The new patriarchalists would be less offensive if they couched their hegemonic views, well, less hegemonically. Why not simply say, “We’re attempting to recover a more consistent view of the family, and we know some dear Christians will not agree, and we know that most of orthodox Christianity stands against us, but we would humbly ask that you consider these things.”
No, it often is something like this: “Fathers, until we came along, have been irresponsible, and they are irresponsibly sending their daughters off to college, and they are sending their children to Christian day schools, and they are irresponsibly attending churches that sponsor age-graded Sunday School. They need to quit sinning, and start taking responsibility.”
I am exaggerating, but not by much. Christians, like all humans, are susceptible to fads, and this hegemonic patriarchalism is one of the latest fads that has emerged popularly, and will eventually die quietly. Until then, it may harm a number of wives and children — and, yes, fathers — whom it is creditably trying to help. We will be less likely to fall into its seductive trap if we recognize that our life must be Faith-centered, not State-centered, Church-centered, or even family-centered.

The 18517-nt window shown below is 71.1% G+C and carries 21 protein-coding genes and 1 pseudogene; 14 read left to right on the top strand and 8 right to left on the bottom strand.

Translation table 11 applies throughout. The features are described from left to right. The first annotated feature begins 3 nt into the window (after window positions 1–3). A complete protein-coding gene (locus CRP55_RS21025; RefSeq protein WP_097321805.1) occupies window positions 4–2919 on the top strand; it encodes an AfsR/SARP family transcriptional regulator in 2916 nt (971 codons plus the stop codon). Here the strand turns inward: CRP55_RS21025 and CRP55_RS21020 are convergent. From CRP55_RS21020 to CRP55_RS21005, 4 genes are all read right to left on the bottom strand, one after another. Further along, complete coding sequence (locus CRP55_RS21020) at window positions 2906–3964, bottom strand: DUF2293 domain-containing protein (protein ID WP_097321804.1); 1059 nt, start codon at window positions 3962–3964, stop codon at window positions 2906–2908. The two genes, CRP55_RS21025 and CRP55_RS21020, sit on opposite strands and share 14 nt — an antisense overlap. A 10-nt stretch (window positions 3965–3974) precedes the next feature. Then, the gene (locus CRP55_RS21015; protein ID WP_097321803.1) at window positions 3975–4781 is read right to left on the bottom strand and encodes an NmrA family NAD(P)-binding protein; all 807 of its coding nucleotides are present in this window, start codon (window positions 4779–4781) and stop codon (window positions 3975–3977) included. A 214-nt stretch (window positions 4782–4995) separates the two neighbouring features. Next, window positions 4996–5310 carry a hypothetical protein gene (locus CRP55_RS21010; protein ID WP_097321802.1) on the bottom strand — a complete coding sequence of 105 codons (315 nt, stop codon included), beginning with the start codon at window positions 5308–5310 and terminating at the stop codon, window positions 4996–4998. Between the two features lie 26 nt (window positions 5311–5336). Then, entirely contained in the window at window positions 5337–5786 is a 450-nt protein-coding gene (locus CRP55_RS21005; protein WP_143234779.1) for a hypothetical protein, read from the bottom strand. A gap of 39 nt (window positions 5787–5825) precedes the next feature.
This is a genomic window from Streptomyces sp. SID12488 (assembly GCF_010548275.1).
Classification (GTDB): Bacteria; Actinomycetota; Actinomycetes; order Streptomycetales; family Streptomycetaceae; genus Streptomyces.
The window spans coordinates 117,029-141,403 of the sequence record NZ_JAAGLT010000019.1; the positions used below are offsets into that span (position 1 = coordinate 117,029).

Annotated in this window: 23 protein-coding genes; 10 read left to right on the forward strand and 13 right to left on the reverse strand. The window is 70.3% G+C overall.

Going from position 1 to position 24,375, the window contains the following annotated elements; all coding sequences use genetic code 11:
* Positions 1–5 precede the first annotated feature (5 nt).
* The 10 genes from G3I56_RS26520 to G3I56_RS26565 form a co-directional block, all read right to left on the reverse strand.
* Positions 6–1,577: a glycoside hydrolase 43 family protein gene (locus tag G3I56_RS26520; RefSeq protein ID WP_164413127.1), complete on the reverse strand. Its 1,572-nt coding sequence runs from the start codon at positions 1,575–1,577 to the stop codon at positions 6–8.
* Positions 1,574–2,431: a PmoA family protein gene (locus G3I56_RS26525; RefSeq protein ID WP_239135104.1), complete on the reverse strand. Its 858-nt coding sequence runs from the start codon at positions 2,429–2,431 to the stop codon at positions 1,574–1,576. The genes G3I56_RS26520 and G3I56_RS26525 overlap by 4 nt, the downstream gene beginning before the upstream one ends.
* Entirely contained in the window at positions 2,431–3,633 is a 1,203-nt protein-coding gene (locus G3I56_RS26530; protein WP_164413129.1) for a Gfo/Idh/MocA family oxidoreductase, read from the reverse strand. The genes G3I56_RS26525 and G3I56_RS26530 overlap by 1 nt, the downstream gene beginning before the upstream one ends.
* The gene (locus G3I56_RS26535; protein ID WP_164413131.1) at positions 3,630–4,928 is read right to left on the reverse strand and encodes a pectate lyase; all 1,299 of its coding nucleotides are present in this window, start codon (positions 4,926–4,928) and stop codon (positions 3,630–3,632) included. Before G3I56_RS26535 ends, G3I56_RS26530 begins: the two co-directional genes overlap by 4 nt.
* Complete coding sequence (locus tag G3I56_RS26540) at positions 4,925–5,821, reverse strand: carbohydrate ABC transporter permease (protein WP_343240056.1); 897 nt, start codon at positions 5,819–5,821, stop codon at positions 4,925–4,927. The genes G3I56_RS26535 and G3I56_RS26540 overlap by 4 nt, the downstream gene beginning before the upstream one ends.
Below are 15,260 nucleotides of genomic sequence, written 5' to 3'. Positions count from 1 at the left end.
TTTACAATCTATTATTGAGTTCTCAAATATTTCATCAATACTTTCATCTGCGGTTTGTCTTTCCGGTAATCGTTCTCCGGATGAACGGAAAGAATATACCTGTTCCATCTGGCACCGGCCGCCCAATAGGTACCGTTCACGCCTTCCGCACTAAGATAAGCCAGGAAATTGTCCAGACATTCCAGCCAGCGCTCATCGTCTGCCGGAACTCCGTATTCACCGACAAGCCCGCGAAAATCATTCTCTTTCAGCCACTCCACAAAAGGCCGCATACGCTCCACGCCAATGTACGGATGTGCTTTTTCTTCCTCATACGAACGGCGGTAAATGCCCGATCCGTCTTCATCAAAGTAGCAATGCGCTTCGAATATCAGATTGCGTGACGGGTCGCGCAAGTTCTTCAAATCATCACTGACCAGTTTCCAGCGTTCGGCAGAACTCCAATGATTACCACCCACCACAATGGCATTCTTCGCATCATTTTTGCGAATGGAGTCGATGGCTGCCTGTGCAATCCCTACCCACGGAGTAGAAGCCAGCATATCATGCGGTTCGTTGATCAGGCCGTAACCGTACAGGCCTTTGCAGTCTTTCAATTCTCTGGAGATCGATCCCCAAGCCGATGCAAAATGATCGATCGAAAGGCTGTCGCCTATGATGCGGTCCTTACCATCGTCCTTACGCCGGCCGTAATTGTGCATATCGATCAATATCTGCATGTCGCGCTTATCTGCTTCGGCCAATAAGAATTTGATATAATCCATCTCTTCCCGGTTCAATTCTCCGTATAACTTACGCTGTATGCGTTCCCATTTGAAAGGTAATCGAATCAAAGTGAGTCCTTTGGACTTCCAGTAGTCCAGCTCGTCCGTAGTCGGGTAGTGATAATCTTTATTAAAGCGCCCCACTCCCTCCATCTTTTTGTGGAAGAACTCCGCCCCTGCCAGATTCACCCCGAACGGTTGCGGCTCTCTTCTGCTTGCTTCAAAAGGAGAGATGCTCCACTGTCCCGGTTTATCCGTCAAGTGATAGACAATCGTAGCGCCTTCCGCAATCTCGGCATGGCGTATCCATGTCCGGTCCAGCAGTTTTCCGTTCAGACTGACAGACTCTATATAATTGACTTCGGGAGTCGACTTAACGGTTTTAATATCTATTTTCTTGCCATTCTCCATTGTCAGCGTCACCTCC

P. Andrew Sandlin, B.A., M.A.
(Excerpted from a statement
to the readers of www.SharperIron.com
following June 2007 posting of the artcle)
The charge that my essay from several years ago “The Hegemonic Patriarchy” was deficient in that it did not cite Scripture is understandable. That article was written for he CCL audnce, almost none of whom would question whether its argument was Biblically warranted. I do understand that a wider audience reading that article might arrive at a different conclusion, and one day I may draft a subsequent article on the topic that will carry explicit Biblical evidence.
I maintain only one actual misgiving about the article “The Hegemonic Patriarchy”: that I did not speak more forcefully and resolutely. I consider the “Patriarchy Movement” a pestilence that should be opposed and exposed, and I am grateful for all Christians who oppose and expose it responsibly.
P. Andrew Sandlin, an ordained minister, is president of the Center for Cultural Leadership, a Christian educational foundation dedicated to reclaiming contemporary culture for Jesus Christ and teaching elder at Church of the King, Santa Cruz, California. An interdisciplinary scholar, he holds academic degrees or concentrations in English, English literature, history, and political science. He has written several monographs and books, including The Full Gospel: A Biblical Vocabulary of Salvation; Totalism: God’s Sovereign Claims in All of Life; Christianity: Bulwark of Liberty; and hundreds of essays and articles, both scholarly and popular. His book Lord of the Dead and the Living: The Significance of the Christian Resurrection is forthcoming. He was formerly a pastor, Christian school administrator, president of the National Reform Association, and executive vice president of the Chalcedon Foundation.
Andrew and his wife Sharon have five children.